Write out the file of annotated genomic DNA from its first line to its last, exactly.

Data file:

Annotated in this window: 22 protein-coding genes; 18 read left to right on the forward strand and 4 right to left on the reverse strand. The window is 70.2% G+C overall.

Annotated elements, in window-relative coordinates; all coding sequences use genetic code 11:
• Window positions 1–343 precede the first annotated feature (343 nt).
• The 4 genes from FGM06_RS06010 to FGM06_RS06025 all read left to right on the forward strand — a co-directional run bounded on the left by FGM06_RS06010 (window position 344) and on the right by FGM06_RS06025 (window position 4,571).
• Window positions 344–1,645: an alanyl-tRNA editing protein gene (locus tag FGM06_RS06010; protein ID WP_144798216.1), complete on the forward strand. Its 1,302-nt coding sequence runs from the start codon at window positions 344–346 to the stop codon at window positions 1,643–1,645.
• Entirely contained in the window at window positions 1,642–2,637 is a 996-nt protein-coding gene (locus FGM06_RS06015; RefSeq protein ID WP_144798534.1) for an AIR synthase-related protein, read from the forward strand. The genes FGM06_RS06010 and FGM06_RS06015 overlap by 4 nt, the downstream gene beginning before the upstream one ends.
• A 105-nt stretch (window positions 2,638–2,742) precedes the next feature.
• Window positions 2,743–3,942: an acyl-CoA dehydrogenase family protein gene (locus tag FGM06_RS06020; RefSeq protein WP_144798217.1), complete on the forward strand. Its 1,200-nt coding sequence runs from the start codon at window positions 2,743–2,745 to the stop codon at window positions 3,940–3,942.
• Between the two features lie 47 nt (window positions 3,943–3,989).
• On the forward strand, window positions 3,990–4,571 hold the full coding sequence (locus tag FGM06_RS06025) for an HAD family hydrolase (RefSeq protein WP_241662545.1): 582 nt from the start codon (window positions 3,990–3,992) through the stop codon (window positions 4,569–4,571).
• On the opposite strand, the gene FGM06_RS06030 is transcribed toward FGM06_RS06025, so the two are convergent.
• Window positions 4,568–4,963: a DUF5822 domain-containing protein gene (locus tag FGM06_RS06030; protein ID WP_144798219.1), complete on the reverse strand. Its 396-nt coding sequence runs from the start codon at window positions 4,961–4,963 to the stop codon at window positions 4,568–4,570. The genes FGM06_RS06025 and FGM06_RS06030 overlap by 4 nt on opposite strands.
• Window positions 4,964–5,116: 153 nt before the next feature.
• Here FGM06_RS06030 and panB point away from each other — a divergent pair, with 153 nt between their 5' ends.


Annotated in this window: 22 protein-coding genes; 18 read left to right on the forward strand and 4 right to left on the reverse strand. The window is 70.2% G+C overall.

Annotated elements, in window-relative coordinates; all coding sequences use genetic code 11:
• Window positions 1–343 precede the first annotated feature (343 nt).
• The 4 genes from FGM06_RS06010 to FGM06_RS06025 all read left to right on the forward strand — a co-directional run bounded on the left by FGM06_RS06010 (window position 344) and on the right by FGM06_RS06025 (window position 4,571).
• Window positions 344–1,645: an alanyl-tRNA editing protein gene (locus tag FGM06_RS06010; protein ID WP_144798216.1), complete on the forward strand. Its 1,302-nt coding sequence runs from the start codon at window positions 344–346 to the stop codon at window positions 1,643–1,645.
• Entirely contained in the window at window positions 1,642–2,637 is a 996-nt protein-coding gene (locus FGM06_RS06015; RefSeq protein ID WP_144798534.1) for an AIR synthase-related protein, read from the forward strand. The genes FGM06_RS06010 and FGM06_RS06015 overlap by 4 nt, the downstream gene beginning before the upstream one ends.
• A 105-nt stretch (window positions 2,638–2,742) precedes the next feature.
• Window positions 2,743–3,942: an acyl-CoA dehydrogenase family protein gene (locus tag FGM06_RS06020; RefSeq protein WP_144798217.1), complete on the forward strand. Its 1,200-nt coding sequence runs from the start codon at window positions 2,743–2,745 to the stop codon at window positions 3,940–3,942.
• Between the two features lie 47 nt (window positions 3,943–3,989).
• On the forward strand, window positions 3,990–4,571 hold the full coding sequence (locus tag FGM06_RS06025) for an HAD family hydrolase (RefSeq protein WP_241662545.1): 582 nt from the start codon (window positions 3,990–3,992) through the stop codon (window positions 4,569–4,571).
• On the opposite strand, the gene FGM06_RS06030 is transcribed toward FGM06_RS06025, so the two are convergent.
• Window positions 4,568–4,963: a DUF5822 domain-containing protein gene (locus tag FGM06_RS06030; protein ID WP_144798219.1), complete on the reverse strand. Its 396-nt coding sequence runs from the start codon at window positions 4,961–4,963 to the stop codon at window positions 4,568–4,570. The genes FGM06_RS06025 and FGM06_RS06030 overlap by 4 nt on opposite strands.
• Window positions 4,964–5,116: 153 nt before the next feature.
• Here FGM06_RS06030 and panB point away from each other — a divergent pair, with 153 nt between their 5' ends.